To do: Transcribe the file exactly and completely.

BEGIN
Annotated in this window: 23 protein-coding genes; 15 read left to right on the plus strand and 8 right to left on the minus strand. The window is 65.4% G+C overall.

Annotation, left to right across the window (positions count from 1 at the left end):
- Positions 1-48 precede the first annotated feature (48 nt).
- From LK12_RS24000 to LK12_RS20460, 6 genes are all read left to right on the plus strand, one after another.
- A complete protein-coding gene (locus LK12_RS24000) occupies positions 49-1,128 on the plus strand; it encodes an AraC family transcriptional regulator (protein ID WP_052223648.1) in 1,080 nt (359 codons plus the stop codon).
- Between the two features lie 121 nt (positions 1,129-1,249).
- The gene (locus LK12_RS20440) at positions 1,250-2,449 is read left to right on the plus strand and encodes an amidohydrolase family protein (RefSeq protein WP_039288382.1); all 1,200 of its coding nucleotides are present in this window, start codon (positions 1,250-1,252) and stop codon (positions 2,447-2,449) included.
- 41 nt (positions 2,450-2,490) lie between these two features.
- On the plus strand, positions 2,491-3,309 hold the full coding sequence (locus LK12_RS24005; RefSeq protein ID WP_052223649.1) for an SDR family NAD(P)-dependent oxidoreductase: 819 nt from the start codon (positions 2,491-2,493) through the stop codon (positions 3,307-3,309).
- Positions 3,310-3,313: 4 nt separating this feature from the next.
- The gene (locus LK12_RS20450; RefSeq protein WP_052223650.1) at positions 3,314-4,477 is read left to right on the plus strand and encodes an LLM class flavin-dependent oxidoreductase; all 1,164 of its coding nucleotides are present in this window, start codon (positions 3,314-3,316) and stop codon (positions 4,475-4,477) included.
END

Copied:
Annotated in this window: 23 protein-coding genes; 15 read left to right on the plus strand and 8 right to left on the minus strand. The window is 65.4% G+C overall.

Annotation, left to right across the window (positions count from 1 at the left end):
- Positions 1-48 precede the first annotated feature (48 nt).
- From LK12_RS24000 to LK12_RS20460, 6 genes are all read left to right on the plus strand, one after another.
- A complete protein-coding gene (locus LK12_RS24000) occupies positions 49-1,128 on the plus strand; it encodes an AraC family transcriptional regulator (protein ID WP_052223648.1) in 1,080 nt (359 codons plus the stop codon).
- Between the two features lie 121 nt (positions 1,129-1,249).
- The gene (locus LK12_RS20440) at positions 1,250-2,449 is read left to right on the plus strand and encodes an amidohydrolase family protein (RefSeq protein WP_039288382.1); all 1,200 of its coding nucleotides are present in this window, start codon (positions 1,250-1,252) and stop codon (positions 2,447-2,449) included.
- 41 nt (positions 2,450-2,490) lie between these two features.
- On the plus strand, positions 2,491-3,309 hold the full coding sequence (locus LK12_RS24005; RefSeq protein ID WP_052223649.1) for an SDR family NAD(P)-dependent oxidoreductase: 819 nt from the start codon (positions 2,491-2,493) through the stop codon (positions 3,307-3,309).
- Positions 3,310-3,313: 4 nt separating this feature from the next.
- The gene (locus LK12_RS20450; RefSeq protein WP_052223650.1) at positions 3,314-4,477 is read left to right on the plus strand and encodes an LLM class flavin-dependent oxidoreductase; all 1,164 of its coding nucleotides are present in this window, start codon (positions 3,314-3,316) and stop codon (positions 4,475-4,477) included.